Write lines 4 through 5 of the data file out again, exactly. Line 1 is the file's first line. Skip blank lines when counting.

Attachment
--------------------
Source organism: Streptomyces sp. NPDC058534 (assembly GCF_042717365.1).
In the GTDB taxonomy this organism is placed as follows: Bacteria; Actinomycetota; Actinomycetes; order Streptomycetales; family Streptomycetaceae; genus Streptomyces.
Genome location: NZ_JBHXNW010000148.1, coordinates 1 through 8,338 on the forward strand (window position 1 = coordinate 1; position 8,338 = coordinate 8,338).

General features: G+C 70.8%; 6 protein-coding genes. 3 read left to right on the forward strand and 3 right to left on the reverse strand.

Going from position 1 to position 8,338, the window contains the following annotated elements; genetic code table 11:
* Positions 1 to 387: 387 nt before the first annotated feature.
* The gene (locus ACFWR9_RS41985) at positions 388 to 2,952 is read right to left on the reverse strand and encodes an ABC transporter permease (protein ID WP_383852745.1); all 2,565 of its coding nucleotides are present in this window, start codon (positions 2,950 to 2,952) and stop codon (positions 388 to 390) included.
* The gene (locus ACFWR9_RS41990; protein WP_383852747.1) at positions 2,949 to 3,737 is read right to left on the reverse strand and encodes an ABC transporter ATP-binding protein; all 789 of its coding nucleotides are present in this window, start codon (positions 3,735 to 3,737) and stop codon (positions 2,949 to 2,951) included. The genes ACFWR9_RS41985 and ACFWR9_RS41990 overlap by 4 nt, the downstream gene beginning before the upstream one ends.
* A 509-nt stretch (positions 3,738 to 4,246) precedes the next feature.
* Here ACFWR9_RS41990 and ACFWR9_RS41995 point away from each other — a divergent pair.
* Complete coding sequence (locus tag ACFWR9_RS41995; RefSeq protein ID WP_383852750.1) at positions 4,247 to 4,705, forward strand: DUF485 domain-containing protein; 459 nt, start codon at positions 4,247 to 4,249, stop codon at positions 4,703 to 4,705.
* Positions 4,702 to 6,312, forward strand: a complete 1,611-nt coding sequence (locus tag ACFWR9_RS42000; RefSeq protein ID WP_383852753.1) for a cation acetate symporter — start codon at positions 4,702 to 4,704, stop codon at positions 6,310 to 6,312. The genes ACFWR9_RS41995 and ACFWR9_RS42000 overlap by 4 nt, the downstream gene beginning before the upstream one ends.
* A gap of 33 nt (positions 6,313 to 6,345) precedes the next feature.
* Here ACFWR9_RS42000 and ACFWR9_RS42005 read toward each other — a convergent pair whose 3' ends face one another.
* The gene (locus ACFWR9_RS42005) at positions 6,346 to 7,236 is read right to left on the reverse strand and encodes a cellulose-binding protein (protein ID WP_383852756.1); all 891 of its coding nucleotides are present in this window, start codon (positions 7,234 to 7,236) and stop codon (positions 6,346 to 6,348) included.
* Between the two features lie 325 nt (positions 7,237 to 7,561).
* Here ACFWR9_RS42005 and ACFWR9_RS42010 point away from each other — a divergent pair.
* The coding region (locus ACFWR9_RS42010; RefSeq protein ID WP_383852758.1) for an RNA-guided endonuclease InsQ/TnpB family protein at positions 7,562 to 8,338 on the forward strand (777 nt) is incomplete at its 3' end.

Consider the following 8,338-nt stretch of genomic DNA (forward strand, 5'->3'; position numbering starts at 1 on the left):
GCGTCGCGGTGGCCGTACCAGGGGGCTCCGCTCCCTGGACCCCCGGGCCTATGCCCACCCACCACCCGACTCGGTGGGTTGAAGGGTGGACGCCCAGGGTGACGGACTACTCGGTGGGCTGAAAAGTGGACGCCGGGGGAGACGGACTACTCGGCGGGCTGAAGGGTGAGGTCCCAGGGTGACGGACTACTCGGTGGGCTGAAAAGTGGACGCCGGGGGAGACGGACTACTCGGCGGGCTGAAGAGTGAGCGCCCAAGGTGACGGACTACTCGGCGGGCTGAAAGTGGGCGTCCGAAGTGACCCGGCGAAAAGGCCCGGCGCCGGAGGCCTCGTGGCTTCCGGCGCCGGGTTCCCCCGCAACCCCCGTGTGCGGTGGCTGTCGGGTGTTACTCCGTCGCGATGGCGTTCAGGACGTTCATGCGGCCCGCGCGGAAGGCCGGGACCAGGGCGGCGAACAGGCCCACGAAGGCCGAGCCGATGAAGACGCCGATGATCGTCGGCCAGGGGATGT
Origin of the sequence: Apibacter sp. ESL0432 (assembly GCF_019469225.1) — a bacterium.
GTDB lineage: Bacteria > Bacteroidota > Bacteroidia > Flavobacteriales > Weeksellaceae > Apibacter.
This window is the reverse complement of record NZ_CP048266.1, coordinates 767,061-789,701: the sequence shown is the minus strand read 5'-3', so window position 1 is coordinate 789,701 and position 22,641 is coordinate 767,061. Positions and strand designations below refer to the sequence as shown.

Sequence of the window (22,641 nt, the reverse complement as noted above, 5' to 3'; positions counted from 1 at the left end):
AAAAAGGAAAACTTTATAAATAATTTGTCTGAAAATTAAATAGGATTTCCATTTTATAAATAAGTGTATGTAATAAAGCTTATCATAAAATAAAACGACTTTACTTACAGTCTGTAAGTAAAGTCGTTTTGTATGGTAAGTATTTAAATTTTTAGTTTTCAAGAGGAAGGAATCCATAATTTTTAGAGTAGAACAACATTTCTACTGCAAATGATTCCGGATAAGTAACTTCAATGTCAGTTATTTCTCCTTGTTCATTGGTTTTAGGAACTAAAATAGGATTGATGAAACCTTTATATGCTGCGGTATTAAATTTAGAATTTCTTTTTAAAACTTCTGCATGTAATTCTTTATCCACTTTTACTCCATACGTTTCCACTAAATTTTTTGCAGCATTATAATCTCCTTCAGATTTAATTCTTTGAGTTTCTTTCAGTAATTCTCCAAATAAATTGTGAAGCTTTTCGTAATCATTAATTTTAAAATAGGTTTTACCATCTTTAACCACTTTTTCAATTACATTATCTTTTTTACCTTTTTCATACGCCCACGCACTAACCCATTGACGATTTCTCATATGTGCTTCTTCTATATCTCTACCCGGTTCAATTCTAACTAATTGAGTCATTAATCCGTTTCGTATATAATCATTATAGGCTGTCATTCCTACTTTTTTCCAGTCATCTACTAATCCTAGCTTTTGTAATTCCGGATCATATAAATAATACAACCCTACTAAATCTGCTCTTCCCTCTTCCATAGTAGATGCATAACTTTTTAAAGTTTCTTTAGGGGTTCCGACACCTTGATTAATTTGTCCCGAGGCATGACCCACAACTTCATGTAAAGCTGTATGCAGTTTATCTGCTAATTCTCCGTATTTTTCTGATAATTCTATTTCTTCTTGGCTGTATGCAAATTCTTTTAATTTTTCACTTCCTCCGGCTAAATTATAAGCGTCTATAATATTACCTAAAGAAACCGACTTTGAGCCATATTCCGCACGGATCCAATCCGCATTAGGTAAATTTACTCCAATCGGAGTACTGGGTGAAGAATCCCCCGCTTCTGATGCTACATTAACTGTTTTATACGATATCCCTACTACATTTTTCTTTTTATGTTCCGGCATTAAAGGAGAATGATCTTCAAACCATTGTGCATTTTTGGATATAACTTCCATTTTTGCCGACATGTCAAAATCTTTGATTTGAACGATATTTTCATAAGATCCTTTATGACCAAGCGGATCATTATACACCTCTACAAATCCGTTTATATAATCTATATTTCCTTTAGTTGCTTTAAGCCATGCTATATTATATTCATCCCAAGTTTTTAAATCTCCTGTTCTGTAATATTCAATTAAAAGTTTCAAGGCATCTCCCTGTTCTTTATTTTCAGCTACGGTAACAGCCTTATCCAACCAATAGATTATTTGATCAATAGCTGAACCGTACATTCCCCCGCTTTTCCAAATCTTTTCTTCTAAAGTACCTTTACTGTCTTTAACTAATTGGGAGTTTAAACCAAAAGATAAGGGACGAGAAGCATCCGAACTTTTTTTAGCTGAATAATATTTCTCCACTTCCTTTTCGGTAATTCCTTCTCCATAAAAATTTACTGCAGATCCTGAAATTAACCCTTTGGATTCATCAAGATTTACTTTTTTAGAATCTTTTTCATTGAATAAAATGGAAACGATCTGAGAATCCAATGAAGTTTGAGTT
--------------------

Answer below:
General features: G+C 70.8%; 6 protein-coding genes. 3 read left to right on the forward strand and 3 right to left on the reverse strand.

Going from position 1 to position 8,338, the window contains the following annotated elements; genetic code table 11: